“You see the stuff, and it makes you happy,” Swift says.
No, she doesn’t play the accordion, let alone bowl inside her home. She does sit in the chairs, though.
Oh, and she has a friend who owns over 300 elderly toasters. Toast, anyone?
But Swift hits on the very thing that drives many who flirt with nostalgia: Happiness. And we all want it.
The artist in Swift, a graphic designer by trade, locked into that basic need with her quirky works about five years ago.
She loved taking pictures of old signs, so she parlayed her design skills into making art out of the photos. Swift’s sister urged her to enter the work into an arts festival. Bam. She was discovered.
Swift estimates she’s sold more than 1,000 framed and unframed pieces of her unique art, which taps into a happiness vein.
Her work (PrettyLittlePixel.com, see p. 18) has won two City Weekly Best of Utah awards and been featured at arts festivals in Salt Lake City, Fort Worth and Omaha, where recently she sold hundreds of pieces.
A common theme has flowed among her buyers from the start. “Everyone had a story,” Swift says. “It’s all about the story”:
They met at Bill and Nada’s. They got thrown out of Bar-X. They spent the night at the Scenic Motel (RIP—the landmark’s sign on Foothill Boulevard is gone). Their dad took them to Snelgrove’s when they were kids.
“That’s when I thought, ‘Oh, shit,’ ” Swift says about realizing what she discovered about her photos of old signs.
Brian Webb channeled the feeling when he named his coffee shop, on 100 South, Nostalgia.
When Webb and his wife at the time were considering names for their business, they recalled the good feelings that an old Salt Lake City coffee shop gave them.
“Basically, it brought back the history of how her and I met,” Webb says inside his coffee shop.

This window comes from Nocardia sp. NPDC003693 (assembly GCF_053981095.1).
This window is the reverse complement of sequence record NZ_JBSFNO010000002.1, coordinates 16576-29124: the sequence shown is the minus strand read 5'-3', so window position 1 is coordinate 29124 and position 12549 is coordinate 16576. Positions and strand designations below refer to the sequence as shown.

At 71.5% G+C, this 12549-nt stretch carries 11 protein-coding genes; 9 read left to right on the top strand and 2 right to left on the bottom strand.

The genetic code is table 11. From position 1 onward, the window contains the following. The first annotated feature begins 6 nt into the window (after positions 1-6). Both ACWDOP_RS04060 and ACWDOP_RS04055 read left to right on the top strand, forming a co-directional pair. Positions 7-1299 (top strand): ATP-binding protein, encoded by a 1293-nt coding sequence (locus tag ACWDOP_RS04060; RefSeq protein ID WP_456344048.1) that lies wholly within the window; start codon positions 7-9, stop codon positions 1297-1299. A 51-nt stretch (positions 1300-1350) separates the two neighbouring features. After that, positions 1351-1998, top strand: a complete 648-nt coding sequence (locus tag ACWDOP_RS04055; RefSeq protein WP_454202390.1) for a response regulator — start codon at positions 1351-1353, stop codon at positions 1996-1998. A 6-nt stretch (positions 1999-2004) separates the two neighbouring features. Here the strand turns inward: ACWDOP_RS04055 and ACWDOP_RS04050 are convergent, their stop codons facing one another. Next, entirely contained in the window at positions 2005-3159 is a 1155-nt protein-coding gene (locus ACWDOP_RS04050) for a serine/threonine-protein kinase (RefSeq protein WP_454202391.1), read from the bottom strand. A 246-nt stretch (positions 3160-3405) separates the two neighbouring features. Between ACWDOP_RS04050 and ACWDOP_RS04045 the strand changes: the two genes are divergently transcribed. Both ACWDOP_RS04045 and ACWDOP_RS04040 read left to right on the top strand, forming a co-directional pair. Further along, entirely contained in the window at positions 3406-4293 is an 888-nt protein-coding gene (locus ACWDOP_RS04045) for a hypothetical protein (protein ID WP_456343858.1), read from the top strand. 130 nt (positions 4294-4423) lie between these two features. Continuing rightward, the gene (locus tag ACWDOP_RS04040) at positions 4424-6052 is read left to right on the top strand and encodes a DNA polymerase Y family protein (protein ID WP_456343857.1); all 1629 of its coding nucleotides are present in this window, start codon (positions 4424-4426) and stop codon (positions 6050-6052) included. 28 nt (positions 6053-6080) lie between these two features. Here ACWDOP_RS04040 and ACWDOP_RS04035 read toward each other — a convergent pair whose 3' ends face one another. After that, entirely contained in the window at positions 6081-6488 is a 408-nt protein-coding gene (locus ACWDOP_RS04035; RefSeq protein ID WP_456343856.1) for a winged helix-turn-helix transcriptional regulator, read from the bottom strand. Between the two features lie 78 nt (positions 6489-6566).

The marriage went south, but Nostalgia lives on.
“I think people come to this place and feel the positive vibe,” Webb says. “It’s like their second home, or their home away from home. Everybody loves the atmosphere.”
Webb says that in 10 years or so, couples who might have met at Nostalgia will one day feel that same feeling that is closely associated with a sense of place and, in this case, the aroma of hot water filtered through coffee grounds.
Just as a smell or taste can trigger a powerful nostalgic feeling, so too can a once-forgotten frock from Grandma’s closet.
Missy Barber has made a business for the past three years out of selling wearable used vintage clothing at misc. boutique in Salt Lake City. Her specialty eras are the 1950s through the ’70s.
She’ll visit small towns in Idaho and Oregon or even go poking around Florida in search of well-made, preserved items she thinks will sell. She fantasizes about a cross-country trip that revolves around her deeply rooted interest and love for things that are “beyond my time,” gathering items along the way to resell in her store.
Barber sees a lot of return customers, most in their 20s and a few in their 70s.
“They want something that is going to last and that doesn’t look like everything else,” Barber says.
So much today, she adds, is made to throw away when it wears out or breaks down just months after being purchased. These disposable (sometimes cheaper, sometimes more expensive) clothing and other goods are as close as your nearest big-box store, which, no matter how big a nostalgia movement gets, won’t be going anywhere anytime soon.
So how do these smaller shops, with their smaller inventories, make it work in the shadow of Target, H&M and Forever 21?
“I’m making enough money to live on,” Barber says. “I consider that a success in this economy.”
And she’ll be ready when—whether you’re rich, poor or just frugal—you’re ready for the switch to quality vintage.
“Some of my customers have disposable income,” she says, “but they don’t necessarily want disposable items.”